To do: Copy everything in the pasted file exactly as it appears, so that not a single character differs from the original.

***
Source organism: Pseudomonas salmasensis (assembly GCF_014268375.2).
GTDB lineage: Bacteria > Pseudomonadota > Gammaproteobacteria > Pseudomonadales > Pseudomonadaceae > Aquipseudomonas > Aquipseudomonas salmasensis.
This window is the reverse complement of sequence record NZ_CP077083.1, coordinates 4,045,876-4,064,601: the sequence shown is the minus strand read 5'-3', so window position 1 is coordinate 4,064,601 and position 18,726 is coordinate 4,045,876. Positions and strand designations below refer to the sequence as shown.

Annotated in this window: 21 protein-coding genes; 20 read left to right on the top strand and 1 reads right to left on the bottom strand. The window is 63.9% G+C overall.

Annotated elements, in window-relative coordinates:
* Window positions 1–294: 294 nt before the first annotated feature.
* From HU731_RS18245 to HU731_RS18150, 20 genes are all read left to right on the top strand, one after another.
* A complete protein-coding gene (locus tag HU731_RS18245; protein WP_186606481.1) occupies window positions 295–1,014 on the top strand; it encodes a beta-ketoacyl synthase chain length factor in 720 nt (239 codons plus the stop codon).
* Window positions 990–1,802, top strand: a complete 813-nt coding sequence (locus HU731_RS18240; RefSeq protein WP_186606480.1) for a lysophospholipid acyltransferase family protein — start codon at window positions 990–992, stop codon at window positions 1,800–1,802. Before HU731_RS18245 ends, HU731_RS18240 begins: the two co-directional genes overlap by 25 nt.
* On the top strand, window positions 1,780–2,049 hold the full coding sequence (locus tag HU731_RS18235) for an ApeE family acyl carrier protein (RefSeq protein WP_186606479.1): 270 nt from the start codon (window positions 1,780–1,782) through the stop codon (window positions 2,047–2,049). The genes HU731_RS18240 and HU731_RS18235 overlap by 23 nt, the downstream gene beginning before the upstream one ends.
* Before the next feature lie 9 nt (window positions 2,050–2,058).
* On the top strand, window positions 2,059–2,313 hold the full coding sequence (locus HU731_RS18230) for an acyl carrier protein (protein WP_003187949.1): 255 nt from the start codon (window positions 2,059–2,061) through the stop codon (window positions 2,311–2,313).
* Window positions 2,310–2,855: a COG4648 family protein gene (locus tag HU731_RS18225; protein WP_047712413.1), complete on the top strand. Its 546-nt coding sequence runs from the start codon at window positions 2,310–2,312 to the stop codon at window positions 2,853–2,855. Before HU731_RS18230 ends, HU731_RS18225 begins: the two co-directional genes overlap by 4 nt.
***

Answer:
Source organism: Pseudomonas salmasensis (assembly GCF_014268375.2).
GTDB lineage: Bacteria > Pseudomonadota > Gammaproteobacteria > Pseudomonadales > Pseudomonadaceae > Aquipseudomonas > Aquipseudomonas salmasensis.
This window is the reverse complement of sequence record NZ_CP077083.1, coordinates 4,045,876-4,064,601: the sequence shown is the minus strand read 5'-3', so window position 1 is coordinate 4,064,601 and position 18,726 is coordinate 4,045,876. Positions and strand designations below refer to the sequence as shown.

Annotated in this window: 21 protein-coding genes; 20 read left to right on the top strand and 1 reads right to left on the bottom strand. The window is 63.9% G+C overall.

Annotated elements, in window-relative coordinates:
* Window positions 1–294: 294 nt before the first annotated feature.
* From HU731_RS18245 to HU731_RS18150, 20 genes are all read left to right on the top strand, one after another.
* A complete protein-coding gene (locus tag HU731_RS18245; protein WP_186606481.1) occupies window positions 295–1,014 on the top strand; it encodes a beta-ketoacyl synthase chain length factor in 720 nt (239 codons plus the stop codon).
* Window positions 990–1,802, top strand: a complete 813-nt coding sequence (locus HU731_RS18240; RefSeq protein WP_186606480.1) for a lysophospholipid acyltransferase family protein — start codon at window positions 990–992, stop codon at window positions 1,800–1,802. Before HU731_RS18245 ends, HU731_RS18240 begins: the two co-directional genes overlap by 25 nt.
* On the top strand, window positions 1,780–2,049 hold the full coding sequence (locus tag HU731_RS18235) for an ApeE family acyl carrier protein (RefSeq protein WP_186606479.1): 270 nt from the start codon (window positions 1,780–1,782) through the stop codon (window positions 2,047–2,049). The genes HU731_RS18240 and HU731_RS18235 overlap by 23 nt, the downstream gene beginning before the upstream one ends.
* Before the next feature lie 9 nt (window positions 2,050–2,058).
* On the top strand, window positions 2,059–2,313 hold the full coding sequence (locus HU731_RS18230) for an acyl carrier protein (protein WP_003187949.1): 255 nt from the start codon (window positions 2,059–2,061) through the stop codon (window positions 2,311–2,313).
* Window positions 2,310–2,855: a COG4648 family protein gene (locus tag HU731_RS18225; protein WP_047712413.1), complete on the top strand. Its 546-nt coding sequence runs from the start codon at window positions 2,310–2,312 to the stop codon at window positions 2,853–2,855. Before HU731_RS18230 ends, HU731_RS18225 begins: the two co-directional genes overlap by 4 nt.